Monday, October 26, 2015

Halloween Candy Cauldron V2.0

Last year I was enticed into a Halloween Project.  I was working on my donkey, which involved sound, at the same time many of  the +Adafruit Industries  weekly #ShowandTell and #WearableWednesday projects had a Halloween theme, and of course there's the #electroninchalloween hashtag.

So, I came up with the idea of a candy dish that made Halloween-ey sounds when someone reaches in for candy. It was a big hit with adults, but kids less impressed.  I realized that I had some design flaws.

Here's my appearance on the Adafruit Show and Tell, while I was still working on the SD card reader. It should start just before my section (after you skip the ad), but if not, I start at about minute 18.

First, I did not enclose the circuitry, so aggressive candy grabbers could introduce failure (adults were bigger offenders here).  Second, I wanted to use the +SeeedStudio SD Card Shield, which meant I needed to include an Arduino Uno. That was fine, because the shield sits on top of the Uno and the Adafruit Class D Amp uses 5V. Most SD card readers, particularly MicroSDs, want 3.3V.  I could do this off the Uno, but I needed another approach if I wanted to use a different board with one voltage level or the other.

I had a Adafruit Pro Trinket (5V) around, so I decided to use it.   I need the Pro Trinket as opposed to Trinket, because the smaller (non-Pro) version doesn't have enough pins to support SPI, which I need for the SD card.  I does not have a digital pin #7, which I was using for the Echo Pin on the ultrasonic sensor, so I has to change that to #6. Fortunately, I also had an LC Studios SD Card Reader that accepted 5V or 3.3V. That simplified matters, avoiding a voltage regulator and  logic level converter (which I have, but simpler is better),  The Pro Trinket can be powered from up to 16V, so I'll bring 9V  into it and power a 5V rail from the Trinket.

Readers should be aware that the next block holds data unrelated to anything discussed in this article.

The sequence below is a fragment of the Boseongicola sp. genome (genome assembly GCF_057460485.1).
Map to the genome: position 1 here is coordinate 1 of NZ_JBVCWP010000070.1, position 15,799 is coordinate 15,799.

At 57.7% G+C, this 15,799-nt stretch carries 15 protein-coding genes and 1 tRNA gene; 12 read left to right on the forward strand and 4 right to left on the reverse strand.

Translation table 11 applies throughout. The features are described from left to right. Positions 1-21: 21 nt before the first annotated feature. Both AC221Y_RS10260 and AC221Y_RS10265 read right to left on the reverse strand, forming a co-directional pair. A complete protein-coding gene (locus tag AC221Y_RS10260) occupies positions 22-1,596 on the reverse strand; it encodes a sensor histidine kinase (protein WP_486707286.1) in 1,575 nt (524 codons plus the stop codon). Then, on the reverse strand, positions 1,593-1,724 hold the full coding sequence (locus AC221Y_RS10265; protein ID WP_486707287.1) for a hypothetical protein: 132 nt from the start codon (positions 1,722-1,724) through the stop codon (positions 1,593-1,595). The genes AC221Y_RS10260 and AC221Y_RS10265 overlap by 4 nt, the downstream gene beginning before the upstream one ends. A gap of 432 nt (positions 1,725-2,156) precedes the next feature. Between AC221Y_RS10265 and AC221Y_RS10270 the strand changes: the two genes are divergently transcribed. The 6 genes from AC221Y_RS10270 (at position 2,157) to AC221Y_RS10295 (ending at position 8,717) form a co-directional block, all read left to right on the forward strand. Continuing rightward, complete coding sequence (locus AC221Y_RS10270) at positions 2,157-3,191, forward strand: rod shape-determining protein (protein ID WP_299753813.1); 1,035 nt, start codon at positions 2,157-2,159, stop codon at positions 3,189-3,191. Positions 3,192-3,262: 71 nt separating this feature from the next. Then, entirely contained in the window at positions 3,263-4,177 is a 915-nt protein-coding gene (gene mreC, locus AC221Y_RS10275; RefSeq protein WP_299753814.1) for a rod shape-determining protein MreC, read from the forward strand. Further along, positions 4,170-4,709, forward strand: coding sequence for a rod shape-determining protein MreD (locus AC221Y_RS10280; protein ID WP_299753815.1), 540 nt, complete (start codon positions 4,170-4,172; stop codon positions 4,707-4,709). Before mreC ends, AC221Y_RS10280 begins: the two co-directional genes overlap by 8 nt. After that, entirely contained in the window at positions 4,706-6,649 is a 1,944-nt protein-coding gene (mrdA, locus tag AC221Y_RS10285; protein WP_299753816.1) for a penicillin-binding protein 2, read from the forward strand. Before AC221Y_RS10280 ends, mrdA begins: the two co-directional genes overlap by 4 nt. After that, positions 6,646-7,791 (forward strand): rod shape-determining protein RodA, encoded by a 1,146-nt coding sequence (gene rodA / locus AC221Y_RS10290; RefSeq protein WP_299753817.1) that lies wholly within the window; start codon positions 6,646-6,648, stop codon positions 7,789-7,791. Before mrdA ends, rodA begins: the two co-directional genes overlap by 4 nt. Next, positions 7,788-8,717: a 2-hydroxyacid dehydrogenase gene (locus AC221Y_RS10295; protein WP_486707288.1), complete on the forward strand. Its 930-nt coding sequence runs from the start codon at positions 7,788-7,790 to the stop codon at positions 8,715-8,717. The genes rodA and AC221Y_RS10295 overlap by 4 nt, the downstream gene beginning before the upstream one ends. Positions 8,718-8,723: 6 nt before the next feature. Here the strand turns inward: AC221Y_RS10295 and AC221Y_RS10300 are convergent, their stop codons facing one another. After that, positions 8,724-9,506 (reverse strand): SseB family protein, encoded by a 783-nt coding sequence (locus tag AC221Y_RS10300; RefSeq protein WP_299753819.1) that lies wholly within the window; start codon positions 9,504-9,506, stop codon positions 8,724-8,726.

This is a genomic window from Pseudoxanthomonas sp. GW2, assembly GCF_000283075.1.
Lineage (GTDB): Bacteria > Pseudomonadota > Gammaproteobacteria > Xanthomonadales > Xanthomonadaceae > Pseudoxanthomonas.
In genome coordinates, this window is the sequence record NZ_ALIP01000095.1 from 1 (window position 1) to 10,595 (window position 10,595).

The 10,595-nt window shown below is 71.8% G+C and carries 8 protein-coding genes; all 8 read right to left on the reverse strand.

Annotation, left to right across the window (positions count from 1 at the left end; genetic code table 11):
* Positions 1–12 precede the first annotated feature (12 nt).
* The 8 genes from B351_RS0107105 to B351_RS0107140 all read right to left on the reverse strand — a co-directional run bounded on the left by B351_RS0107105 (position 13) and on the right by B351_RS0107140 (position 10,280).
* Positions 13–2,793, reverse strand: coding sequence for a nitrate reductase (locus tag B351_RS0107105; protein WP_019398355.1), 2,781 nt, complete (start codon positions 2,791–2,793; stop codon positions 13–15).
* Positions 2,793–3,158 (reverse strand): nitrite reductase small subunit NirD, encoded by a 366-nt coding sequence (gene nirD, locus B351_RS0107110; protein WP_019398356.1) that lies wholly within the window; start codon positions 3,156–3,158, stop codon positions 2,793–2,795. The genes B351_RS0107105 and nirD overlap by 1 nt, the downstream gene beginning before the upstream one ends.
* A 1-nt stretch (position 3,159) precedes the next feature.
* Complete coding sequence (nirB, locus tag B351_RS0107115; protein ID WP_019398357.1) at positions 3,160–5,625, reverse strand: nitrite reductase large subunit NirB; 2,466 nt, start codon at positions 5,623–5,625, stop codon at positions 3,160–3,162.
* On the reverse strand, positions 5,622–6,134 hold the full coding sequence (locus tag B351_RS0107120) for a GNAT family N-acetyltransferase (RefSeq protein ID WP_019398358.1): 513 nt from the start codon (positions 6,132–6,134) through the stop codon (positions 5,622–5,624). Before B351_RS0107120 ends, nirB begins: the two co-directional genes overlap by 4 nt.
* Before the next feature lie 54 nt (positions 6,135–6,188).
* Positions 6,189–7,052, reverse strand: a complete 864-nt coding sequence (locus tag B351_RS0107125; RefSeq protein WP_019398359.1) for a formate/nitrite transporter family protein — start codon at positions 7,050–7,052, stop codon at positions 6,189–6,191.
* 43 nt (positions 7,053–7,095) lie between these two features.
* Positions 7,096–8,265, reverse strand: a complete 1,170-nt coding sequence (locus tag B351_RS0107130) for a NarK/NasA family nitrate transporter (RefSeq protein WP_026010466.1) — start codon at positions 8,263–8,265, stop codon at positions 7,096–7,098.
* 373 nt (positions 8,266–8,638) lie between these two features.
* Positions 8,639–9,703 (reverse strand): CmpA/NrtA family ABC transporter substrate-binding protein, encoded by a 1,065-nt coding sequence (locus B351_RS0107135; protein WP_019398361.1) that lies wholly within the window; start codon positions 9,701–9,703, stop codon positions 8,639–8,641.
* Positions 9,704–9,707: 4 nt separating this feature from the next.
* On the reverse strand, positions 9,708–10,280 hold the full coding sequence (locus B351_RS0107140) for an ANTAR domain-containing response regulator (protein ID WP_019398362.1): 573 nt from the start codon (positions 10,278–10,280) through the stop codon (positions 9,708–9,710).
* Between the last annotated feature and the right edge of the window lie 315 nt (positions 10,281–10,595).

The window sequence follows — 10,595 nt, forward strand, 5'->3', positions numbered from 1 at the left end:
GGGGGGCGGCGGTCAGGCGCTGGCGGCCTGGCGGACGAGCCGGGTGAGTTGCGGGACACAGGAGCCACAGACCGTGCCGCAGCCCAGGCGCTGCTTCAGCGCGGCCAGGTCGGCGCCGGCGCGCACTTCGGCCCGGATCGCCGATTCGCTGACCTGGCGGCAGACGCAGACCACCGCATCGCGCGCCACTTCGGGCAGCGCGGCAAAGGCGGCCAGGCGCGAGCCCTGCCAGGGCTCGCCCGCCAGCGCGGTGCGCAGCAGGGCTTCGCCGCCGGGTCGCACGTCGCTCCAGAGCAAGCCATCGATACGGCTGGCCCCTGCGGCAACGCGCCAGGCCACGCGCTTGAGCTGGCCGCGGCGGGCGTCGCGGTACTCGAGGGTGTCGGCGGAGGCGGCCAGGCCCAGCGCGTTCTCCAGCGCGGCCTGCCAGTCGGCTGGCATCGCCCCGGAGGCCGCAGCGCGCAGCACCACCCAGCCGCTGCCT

See issues, below,  I had 2 of the LC Studios boards. One would not work at all.  The other I got to work with the Uno but not with the Trinket. So, I ordered an Adafruit Micro SD Breakout Board. More expensive, but it works--and I am supporting a my favorite supplier.

Now I needed an enclosure.  This is a case where a 3D Printer would be really handy so I could design my own (I'm working on that).  Stock enclosures almost always have standoffs in the wrong places, so at best the standoffs are useless and at worst are in the way and have to be cut out, AND they're never exactly the right size.

To recap last year's project, I had:
Ultrasonic Distance Sensor and 3" speaker from a defunct clock radio as peripherals, with an Arduino Uno, SD card shield, and an amp--all loose in the bottom of the cauldron (except the speaker and sensor). The battery was external.

The changes are:
  1. add an enclosure; mine is 5" X 1.75" X 2.5"--bigger than I really need but everything fits, including a half-sized breadboard
  2. change from the Uno to a 5V Pro Trinket
  3. use a MicroSD reader instead of the SD shield
  4. I considered a circuit board or perma-proto), but decided to keep the half-sized breadboard for modularity and simplicity
  5. move the battery into the enclosure and use a switch to power on/off (last year I had the 9V battery outside the cauldron, inside a switched battery holder